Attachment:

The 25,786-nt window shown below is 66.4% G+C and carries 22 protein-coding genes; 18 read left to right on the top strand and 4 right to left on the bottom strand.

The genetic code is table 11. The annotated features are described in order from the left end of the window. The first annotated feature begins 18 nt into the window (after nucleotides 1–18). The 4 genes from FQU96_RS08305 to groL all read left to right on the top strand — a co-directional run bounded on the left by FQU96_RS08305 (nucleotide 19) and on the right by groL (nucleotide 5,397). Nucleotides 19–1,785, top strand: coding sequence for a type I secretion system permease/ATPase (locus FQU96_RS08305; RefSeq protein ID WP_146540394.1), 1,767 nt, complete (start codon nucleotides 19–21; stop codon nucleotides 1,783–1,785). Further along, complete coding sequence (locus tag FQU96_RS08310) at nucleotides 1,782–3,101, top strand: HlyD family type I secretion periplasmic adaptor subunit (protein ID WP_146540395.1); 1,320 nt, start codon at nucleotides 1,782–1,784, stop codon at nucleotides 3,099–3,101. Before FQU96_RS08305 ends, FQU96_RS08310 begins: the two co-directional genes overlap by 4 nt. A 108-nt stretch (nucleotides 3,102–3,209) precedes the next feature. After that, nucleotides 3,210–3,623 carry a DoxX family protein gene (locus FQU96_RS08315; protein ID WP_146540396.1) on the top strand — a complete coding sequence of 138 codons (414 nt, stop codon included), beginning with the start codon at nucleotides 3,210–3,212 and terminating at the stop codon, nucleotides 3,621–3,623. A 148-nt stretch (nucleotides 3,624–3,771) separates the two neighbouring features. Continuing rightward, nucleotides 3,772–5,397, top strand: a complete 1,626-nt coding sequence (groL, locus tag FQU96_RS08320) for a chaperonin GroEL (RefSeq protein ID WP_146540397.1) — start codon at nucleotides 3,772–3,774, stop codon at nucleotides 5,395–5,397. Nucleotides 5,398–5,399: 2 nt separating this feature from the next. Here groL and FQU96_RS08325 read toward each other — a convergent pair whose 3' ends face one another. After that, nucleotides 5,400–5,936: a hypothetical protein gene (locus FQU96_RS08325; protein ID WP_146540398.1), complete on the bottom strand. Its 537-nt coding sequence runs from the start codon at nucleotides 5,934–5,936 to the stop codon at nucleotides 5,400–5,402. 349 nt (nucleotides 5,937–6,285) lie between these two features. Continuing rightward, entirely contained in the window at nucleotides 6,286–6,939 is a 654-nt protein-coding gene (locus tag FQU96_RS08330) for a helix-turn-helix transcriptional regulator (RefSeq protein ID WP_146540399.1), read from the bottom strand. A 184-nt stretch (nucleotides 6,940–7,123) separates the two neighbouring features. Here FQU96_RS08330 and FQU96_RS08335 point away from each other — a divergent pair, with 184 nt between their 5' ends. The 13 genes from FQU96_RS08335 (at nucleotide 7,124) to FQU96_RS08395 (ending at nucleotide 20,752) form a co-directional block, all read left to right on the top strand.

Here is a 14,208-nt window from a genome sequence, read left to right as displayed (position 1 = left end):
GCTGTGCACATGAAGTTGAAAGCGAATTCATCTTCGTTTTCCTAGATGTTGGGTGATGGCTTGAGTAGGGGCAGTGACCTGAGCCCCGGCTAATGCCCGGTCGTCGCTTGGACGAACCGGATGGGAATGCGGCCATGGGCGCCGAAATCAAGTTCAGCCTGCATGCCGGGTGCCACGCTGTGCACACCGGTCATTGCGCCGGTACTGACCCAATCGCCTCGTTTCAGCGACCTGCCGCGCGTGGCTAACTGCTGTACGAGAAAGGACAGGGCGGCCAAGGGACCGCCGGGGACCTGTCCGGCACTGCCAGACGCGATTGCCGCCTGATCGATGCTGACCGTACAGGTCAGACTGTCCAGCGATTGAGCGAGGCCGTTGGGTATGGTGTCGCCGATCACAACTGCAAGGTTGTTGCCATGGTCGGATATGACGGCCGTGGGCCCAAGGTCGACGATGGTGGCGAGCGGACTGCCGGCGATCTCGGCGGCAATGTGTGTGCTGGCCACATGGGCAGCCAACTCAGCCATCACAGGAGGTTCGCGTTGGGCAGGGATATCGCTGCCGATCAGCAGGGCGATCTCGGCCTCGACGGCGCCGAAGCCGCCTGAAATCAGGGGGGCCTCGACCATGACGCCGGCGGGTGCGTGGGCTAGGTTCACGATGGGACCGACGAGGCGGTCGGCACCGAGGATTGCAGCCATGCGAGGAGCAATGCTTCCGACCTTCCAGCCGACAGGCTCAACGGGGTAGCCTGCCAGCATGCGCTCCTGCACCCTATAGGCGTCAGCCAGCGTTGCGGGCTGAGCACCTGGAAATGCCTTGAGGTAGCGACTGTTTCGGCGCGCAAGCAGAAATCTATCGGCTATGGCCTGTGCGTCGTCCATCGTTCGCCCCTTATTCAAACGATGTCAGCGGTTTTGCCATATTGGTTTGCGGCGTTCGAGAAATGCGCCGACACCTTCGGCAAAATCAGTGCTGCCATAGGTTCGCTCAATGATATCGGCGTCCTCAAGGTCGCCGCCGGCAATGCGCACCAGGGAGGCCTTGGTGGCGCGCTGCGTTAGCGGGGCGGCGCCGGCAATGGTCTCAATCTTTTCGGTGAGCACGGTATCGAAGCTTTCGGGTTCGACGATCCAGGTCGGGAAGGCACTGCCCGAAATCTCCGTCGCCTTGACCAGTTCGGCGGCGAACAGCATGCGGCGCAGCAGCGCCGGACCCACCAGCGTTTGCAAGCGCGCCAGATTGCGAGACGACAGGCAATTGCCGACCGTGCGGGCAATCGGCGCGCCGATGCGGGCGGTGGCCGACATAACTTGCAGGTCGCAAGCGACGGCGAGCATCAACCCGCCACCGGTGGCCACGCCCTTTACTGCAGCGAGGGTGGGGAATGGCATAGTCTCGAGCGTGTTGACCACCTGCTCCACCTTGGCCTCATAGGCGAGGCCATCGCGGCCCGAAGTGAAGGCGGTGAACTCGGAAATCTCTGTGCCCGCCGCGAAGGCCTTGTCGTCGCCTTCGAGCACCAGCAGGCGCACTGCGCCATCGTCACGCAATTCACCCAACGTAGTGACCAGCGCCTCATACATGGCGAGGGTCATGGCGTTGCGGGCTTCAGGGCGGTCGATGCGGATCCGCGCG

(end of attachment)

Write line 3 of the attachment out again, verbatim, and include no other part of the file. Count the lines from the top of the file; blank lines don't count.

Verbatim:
Here is a 14,208-nt window from a genome sequence, read left to right as displayed (position 1 = left end):